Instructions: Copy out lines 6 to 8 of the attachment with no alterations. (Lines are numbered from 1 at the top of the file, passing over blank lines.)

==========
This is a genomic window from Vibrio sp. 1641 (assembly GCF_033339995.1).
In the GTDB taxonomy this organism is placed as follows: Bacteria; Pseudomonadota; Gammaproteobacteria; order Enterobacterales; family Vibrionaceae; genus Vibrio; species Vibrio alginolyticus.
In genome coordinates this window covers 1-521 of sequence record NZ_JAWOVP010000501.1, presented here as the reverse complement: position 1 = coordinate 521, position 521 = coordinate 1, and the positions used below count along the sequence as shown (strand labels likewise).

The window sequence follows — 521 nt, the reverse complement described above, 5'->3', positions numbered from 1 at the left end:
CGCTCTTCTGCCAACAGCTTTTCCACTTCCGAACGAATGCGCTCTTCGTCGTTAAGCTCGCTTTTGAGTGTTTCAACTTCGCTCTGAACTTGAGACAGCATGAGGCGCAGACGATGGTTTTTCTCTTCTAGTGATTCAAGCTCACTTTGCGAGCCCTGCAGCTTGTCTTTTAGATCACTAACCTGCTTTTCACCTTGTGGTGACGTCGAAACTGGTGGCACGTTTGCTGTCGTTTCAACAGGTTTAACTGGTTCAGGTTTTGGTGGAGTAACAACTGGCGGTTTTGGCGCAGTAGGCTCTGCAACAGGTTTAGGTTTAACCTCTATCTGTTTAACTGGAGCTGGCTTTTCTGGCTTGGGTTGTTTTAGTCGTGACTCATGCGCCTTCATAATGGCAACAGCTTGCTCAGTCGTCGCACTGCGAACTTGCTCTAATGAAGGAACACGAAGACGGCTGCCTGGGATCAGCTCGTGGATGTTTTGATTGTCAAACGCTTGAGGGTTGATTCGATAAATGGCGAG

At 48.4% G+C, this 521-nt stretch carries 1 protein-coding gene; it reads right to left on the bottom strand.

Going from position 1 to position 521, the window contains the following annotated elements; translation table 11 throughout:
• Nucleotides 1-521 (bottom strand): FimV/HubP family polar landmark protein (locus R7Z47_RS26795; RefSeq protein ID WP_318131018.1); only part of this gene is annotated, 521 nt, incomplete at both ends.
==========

At 48.4% G+C, this 521-nt stretch carries 1 protein-coding gene; it reads right to left on the bottom strand.

Going from position 1 to position 521, the window contains the following annotated elements; translation table 11 throughout:
• Nucleotides 1-521 (bottom strand): FimV/HubP family polar landmark protein (locus R7Z47_RS26795; RefSeq protein ID WP_318131018.1); only part of this gene is annotated, 521 nt, incomplete at both ends.